I feel I should comment on this company’s offer to put bets on, on your behalf, stakes requested from £200 to £20,000. They purport to invest the money on your behalf for a return monthly. You are not allowed to take our stake money out for a certain period of time. Alarm bells ring here because of the nature of the business. Handing over cold hard cash to strangers does not make for a rosy future. Checks must be made, questions must be answered, and the greed must not be allowed to cloak your common sense judgement when it comes to entering these types of relationships with no contracts, and no ombudsman should things go awry. Avoid!

The Glossy Brochure Brigade Are Still at it!

In front of me I have an offer from a Mr Jonathan Wells – you know him – yes – THAT Jonathan Wells, the renowned, erm, tipster who we’ve all, erm, heard of. Oh how my heart raced when I read the opening gambit . . .

I have sent this letter to you on the understanding that all clients who chose to follow my advice for just one calendar month are Guaranteed to make at least £47,000”.

Well, I missed out on Paul Howell’s offer to make me £75,000 per month. Perhaps I should consider Mr Wells who’ll guarantee to make me £282, 000 in only 180 days – I could have the mortgage paid off – happy days!

But let’s get back to reality here. Are you still taken in with this gubbins? Perhaps it’s the £40 charge to make you £47,000 in one month. If I could achieve this, I would ask for 15% of winnings after the first month, payable when your £47,000 target has been reached – far more money making potential and my customer carries no risk, bar the stakes.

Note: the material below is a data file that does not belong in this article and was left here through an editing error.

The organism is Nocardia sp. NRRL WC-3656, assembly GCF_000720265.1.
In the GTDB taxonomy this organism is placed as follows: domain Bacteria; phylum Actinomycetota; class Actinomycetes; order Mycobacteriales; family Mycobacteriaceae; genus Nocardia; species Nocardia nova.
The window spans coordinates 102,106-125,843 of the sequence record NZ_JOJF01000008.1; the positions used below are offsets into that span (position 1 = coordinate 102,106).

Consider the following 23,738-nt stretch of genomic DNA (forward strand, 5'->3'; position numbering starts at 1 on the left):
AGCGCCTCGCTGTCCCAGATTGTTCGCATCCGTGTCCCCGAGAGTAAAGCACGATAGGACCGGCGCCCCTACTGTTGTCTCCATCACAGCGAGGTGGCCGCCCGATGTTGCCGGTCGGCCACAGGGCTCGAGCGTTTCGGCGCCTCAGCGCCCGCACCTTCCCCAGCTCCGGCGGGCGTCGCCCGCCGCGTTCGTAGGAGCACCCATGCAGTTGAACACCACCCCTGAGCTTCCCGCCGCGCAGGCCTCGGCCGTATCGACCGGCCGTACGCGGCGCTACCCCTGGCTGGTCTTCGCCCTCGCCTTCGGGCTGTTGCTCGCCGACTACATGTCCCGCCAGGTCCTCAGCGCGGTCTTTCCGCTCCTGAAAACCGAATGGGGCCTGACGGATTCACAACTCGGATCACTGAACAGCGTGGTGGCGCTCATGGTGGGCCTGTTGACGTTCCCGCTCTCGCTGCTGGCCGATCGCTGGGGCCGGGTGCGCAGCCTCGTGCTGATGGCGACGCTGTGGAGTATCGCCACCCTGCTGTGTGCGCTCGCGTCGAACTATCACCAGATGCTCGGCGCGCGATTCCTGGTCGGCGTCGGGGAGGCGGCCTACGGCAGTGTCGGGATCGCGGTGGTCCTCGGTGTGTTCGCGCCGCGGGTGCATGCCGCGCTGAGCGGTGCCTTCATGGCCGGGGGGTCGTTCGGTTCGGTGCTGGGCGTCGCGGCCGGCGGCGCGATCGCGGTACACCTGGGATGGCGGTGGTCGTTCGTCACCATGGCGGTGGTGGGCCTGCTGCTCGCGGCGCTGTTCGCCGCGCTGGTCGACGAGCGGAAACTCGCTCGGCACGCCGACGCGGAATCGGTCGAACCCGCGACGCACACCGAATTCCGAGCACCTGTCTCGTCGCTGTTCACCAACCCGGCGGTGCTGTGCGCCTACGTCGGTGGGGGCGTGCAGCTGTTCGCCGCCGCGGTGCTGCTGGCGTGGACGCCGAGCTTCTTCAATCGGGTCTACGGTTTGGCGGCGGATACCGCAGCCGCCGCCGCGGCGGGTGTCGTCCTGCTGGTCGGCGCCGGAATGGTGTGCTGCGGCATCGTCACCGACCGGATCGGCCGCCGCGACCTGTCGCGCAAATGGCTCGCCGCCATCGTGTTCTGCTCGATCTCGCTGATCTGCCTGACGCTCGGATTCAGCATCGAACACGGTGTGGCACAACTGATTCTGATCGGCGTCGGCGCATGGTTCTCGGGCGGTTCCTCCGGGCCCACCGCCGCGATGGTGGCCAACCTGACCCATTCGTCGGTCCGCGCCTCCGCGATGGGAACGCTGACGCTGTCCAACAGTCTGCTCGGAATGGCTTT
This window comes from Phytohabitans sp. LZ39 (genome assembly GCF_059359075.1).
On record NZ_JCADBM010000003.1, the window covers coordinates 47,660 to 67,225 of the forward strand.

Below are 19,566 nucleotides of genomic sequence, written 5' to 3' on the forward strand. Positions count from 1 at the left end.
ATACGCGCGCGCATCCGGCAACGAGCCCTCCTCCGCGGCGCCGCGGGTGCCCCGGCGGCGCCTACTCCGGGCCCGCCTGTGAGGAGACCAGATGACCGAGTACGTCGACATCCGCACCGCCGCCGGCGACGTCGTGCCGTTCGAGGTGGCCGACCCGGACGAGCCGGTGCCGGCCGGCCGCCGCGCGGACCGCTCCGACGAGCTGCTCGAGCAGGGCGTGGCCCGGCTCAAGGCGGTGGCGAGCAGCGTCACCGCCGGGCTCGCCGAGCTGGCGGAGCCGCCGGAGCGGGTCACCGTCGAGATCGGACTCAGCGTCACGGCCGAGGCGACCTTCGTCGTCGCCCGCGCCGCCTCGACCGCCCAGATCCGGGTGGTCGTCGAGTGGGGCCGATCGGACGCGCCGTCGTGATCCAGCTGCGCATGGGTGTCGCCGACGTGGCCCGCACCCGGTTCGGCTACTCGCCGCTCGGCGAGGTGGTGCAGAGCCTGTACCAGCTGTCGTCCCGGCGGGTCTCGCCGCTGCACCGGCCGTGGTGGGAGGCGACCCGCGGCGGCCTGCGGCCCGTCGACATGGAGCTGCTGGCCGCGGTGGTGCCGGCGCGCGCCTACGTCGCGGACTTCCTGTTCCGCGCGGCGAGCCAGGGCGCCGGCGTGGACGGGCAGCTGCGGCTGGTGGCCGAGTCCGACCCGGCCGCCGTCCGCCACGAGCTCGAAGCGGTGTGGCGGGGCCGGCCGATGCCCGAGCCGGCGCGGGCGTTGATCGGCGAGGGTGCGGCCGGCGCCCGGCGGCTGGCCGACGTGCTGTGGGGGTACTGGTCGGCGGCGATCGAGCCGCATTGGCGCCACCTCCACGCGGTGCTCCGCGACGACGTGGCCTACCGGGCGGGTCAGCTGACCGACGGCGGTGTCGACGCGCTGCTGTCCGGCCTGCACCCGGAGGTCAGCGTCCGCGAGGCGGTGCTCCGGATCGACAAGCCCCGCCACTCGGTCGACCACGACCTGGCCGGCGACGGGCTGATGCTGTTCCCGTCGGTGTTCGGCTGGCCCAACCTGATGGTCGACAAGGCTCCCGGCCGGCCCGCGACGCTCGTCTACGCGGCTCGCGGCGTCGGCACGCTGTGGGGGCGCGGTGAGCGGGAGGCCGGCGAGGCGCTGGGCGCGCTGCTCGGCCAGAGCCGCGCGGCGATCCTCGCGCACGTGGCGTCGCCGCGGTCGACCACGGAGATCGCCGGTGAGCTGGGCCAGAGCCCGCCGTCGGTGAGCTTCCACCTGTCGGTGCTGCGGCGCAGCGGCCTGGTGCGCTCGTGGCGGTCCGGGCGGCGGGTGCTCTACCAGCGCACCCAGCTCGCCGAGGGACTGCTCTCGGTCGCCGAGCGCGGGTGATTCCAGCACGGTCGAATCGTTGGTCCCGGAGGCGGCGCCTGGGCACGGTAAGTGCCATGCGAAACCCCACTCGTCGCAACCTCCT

The obligatory long list of winners is included (well I wouldn’t expect anything less!) and I wish I’d joined on 1st August when he made his clients £21,200 from 3 winning bets (although he has glossed over the fact that you would have had to stake £1000 per bet TO WIN ONLY) to achieve this profit figure. Now I don’t know about you but staking £1000 to win on horses priced 14/1 and 9/1 takes a LOT OF FAITH, which I just don’t have.

These tipsters are very clever in their wording, but they do seem to use a generic format in their mailshots. Look out for

· Strike rates in excess of 80+%, especially with high priced horses

· Lists of winners with a rare losing sequence. -Why have they not Photostatted their bookmaker bet


Outrageous claims to make you 10’s of thousands a  month for an initial outlay of £40 to £50 (just

imagine if he’s mailed this t a list of 100,000 and got a response of only 1%!)

• The use of PO Box numbers

· Unwillingness to offer a free trial

· Proof to the Racing Post (which is a pointless exercise – the Post is a newspaper and NOT  proofing service

· Testimonials it’s impossible to check up on

· A picture of a man in a hammock in the Bahamas, or

  driving a Ferrari

Recent culprits include Tony Chapman who cleverly attributed a quote made about JP MacManus to himself as “the most fearless gambler of the century”, James Murphy, who we just can’t check on his relationship to Vincent O’Brien the legendary (dead) trainer. Further he purports to have insider knowledge from Ballydoyle – as I showed on Saturday, you don’t need insider knowledge about one of the greatest bloodstock/stud operations in the world. I backed Gstaad, winner at 25/1 and Beauty Bright, winner at 14/1, purely because they were from Aiden O’Briens Ballydoyle.

Bottom line

If it sounds too good to be true, it is. If you have a number ask questions like “If you can make me £40,000 per month, how much will I need to stake? How does your guarantee work? Why aren’t you asking for a bigger fee? Can I speak to existing customers? etc” Remember, questions are your weapon.